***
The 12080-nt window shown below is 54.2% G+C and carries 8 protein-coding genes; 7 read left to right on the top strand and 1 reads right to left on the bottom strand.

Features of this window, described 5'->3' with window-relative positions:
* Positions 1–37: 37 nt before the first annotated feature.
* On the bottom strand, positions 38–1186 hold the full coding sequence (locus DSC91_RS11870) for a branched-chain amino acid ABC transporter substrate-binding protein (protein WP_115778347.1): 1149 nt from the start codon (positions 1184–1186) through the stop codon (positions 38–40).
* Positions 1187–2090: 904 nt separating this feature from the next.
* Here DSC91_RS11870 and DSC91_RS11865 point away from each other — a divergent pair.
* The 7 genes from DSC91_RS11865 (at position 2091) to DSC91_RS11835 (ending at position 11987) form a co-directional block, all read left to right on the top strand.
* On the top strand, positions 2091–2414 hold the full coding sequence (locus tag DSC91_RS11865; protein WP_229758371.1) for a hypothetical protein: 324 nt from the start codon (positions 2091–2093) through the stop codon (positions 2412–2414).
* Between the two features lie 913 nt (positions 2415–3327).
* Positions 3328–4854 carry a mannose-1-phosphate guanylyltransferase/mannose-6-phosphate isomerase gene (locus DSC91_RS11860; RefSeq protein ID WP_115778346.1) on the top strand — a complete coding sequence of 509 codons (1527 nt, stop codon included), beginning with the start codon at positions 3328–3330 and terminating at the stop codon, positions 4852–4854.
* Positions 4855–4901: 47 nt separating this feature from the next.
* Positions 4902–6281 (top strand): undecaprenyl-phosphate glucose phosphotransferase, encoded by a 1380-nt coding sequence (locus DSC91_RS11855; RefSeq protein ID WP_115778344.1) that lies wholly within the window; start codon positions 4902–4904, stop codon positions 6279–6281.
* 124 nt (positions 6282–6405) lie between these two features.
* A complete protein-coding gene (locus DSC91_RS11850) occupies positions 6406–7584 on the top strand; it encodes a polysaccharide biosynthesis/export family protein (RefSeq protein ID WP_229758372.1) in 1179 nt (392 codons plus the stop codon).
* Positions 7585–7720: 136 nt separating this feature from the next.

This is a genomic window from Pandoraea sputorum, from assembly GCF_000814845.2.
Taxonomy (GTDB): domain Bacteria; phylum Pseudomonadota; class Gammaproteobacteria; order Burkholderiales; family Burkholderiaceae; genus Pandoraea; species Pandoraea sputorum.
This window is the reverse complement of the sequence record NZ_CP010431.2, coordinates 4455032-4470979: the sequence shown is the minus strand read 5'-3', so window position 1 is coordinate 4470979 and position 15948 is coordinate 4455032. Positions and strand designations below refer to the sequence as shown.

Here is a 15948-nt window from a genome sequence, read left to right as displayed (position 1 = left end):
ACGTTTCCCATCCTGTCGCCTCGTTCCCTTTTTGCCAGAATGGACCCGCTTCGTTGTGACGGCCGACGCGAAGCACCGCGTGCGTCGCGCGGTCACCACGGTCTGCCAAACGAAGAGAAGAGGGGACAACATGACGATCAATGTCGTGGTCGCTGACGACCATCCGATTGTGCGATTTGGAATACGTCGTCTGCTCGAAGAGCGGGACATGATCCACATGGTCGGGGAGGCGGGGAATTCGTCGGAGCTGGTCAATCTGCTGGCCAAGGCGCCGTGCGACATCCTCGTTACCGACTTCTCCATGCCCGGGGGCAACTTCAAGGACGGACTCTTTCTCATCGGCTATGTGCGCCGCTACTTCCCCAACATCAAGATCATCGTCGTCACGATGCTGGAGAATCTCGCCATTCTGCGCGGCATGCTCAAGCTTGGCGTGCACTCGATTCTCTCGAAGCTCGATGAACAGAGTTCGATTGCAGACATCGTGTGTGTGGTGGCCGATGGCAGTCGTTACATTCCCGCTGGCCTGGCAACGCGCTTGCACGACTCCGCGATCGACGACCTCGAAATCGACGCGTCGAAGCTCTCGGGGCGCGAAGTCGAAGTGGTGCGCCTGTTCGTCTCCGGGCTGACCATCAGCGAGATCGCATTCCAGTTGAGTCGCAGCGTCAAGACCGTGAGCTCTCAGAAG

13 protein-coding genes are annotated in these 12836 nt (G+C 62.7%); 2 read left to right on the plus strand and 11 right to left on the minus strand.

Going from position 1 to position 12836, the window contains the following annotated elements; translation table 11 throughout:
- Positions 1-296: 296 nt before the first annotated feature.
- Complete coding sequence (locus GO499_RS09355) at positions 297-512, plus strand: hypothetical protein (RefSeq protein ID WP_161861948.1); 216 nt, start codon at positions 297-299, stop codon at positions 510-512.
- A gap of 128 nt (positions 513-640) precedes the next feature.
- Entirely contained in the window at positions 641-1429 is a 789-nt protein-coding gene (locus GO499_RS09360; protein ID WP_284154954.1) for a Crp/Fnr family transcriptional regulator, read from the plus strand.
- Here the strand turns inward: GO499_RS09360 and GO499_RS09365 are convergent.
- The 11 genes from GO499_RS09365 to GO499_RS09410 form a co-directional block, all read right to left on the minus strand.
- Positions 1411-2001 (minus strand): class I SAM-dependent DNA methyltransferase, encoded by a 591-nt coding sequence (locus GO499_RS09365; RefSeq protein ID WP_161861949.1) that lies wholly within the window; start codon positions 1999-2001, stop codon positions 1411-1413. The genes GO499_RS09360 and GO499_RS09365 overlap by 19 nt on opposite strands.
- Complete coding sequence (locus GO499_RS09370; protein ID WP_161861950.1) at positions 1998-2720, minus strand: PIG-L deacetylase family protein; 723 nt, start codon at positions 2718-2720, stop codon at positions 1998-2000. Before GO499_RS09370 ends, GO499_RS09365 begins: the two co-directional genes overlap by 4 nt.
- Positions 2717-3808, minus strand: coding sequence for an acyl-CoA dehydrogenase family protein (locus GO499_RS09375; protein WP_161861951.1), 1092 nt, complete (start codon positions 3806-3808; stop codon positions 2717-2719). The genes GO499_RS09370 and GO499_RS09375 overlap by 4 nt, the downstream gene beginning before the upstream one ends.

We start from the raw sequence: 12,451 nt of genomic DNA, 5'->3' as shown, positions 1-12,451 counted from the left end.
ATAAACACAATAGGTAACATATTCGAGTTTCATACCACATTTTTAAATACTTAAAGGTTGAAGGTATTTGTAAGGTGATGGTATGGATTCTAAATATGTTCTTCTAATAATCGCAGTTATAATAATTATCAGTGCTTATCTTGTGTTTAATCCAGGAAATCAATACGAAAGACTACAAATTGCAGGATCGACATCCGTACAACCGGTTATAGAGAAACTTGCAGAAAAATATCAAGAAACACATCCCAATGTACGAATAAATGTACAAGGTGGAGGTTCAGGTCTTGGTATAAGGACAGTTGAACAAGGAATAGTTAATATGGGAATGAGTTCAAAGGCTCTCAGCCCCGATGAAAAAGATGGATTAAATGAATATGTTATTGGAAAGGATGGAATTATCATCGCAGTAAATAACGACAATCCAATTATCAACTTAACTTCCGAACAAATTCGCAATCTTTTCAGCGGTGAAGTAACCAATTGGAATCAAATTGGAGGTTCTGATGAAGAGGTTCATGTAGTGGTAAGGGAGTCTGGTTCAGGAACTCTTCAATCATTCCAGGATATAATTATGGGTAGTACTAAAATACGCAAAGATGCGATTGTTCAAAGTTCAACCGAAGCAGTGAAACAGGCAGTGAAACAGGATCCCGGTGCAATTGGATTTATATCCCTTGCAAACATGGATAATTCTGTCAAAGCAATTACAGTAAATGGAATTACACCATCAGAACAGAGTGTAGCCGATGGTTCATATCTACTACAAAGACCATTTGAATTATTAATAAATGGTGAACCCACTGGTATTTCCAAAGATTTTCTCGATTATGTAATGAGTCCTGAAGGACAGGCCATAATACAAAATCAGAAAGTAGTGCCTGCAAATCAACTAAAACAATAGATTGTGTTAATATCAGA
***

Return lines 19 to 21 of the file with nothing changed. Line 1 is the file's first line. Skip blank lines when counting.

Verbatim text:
Here is a 15948-nt window from a genome sequence, read left to right as displayed (position 1 = left end):
ACGTTTCCCATCCTGTCGCCTCGTTCCCTTTTTGCCAGAATGGACCCGCTTCGTTGTGACGGCCGACGCGAAGCACCGCGTGCGTCGCGCGGTCACCACGGTCTGCCAAACGAAGAGAAGAGGGGACAACATGACGATCAATGTCGTGGTCGCTGACGACCATCCGATTGTGCGATTTGGAATACGTCGTCTGCTCGAAGAGCGGGACATGATCCACATGGTCGGGGAGGCGGGGAATTCGTCGGAGCTGGTCAATCTGCTGGCCAAGGCGCCGTGCGACATCCTCGTTACCGACTTCTCCATGCCCGGGGGCAACTTCAAGGACGGACTCTTTCTCATCGGCTATGTGCGCCGCTACTTCCCCAACATCAAGATCATCGTCGTCACGATGCTGGAGAATCTCGCCATTCTGCGCGGCATGCTCAAGCTTGGCGTGCACTCGATTCTCTCGAAGCTCGATGAACAGAGTTCGATTGCAGACATCGTGTGTGTGGTGGCCGATGGCAGTCGTTACATTCCCGCTGGCCTGGCAACGCGCTTGCACGACTCCGCGATCGACGACCTCGAAATCGACGCGTCGAAGCTCTCGGGGCGCGAAGTCGAAGTGGTGCGCCTGTTCGTCTCCGGGCTGACCATCAGCGAGATCGCATTCCAGTTGAGTCGCAGCGTCAAGACCGTGAGCTCTCAGAAG

13 protein-coding genes are annotated in these 12836 nt (G+C 62.7%); 2 read left to right on the plus strand and 11 right to left on the minus strand.